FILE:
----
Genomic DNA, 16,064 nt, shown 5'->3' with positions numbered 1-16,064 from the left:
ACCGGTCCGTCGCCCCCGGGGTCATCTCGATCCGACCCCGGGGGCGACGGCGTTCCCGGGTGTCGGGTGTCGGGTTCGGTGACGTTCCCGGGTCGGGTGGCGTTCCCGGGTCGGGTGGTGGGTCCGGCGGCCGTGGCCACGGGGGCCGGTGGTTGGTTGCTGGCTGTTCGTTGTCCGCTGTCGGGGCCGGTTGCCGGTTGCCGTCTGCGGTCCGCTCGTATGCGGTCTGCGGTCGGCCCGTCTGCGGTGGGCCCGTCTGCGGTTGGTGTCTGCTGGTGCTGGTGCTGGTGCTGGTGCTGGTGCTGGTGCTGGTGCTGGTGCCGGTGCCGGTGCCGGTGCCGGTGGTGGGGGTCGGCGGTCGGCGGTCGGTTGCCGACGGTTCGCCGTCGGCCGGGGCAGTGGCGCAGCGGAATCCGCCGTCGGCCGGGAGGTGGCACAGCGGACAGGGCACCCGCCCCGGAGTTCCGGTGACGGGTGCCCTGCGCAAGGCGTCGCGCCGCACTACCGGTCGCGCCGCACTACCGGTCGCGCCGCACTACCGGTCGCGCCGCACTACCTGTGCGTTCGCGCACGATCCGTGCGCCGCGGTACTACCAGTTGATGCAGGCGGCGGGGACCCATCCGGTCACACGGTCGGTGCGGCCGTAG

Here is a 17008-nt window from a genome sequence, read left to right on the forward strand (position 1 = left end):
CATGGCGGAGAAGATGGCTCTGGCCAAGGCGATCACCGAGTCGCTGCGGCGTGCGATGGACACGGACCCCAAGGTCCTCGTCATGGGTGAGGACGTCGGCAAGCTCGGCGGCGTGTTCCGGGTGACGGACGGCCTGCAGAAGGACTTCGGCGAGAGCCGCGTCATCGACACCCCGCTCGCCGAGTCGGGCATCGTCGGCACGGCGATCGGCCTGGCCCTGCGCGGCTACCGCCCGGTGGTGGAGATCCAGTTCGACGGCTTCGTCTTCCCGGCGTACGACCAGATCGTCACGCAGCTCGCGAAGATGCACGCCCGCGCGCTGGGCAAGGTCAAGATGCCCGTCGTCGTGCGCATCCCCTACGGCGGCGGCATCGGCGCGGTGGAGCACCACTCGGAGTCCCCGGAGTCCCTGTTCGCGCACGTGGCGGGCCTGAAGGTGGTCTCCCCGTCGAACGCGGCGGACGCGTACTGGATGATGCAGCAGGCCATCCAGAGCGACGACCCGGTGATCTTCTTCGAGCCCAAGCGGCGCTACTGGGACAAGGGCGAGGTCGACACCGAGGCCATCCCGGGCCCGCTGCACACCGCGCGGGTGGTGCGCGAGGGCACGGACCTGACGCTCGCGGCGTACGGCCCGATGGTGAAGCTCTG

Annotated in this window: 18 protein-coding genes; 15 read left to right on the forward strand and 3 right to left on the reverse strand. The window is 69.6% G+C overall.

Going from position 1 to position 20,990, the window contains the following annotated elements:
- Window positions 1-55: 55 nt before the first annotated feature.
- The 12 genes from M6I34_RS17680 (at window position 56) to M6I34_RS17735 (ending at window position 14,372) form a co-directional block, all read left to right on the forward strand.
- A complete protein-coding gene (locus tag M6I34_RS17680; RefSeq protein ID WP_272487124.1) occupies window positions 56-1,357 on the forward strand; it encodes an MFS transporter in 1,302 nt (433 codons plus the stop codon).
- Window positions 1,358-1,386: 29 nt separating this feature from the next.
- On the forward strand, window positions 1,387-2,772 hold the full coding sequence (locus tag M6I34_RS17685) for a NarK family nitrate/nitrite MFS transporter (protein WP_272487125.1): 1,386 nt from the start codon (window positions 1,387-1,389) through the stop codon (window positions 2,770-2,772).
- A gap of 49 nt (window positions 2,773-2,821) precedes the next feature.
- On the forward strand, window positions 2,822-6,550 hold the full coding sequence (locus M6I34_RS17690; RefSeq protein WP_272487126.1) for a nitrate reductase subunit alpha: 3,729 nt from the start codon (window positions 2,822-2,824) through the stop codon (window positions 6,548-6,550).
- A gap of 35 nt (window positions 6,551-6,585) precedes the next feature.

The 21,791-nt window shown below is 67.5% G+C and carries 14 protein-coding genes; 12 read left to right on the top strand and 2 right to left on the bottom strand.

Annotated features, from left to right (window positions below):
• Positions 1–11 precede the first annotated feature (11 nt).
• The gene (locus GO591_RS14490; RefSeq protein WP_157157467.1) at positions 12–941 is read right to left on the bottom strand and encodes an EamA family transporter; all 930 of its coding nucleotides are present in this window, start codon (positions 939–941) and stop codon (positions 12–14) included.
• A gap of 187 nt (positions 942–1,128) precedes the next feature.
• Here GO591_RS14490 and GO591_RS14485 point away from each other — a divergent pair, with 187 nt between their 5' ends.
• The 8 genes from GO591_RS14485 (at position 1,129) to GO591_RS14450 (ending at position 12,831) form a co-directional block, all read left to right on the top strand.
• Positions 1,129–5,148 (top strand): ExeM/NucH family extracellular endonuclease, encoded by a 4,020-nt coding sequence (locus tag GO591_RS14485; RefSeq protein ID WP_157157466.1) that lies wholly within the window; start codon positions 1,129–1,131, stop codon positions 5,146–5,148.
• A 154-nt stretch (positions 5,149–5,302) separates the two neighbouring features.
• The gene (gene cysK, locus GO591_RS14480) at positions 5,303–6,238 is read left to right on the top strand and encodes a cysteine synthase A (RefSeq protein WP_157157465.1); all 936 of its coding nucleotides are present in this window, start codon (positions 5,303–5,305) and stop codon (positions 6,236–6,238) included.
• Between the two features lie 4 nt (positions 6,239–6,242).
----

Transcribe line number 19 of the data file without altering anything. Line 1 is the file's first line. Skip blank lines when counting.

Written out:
• A gap of 187 nt (positions 942–1,128) precedes the next feature.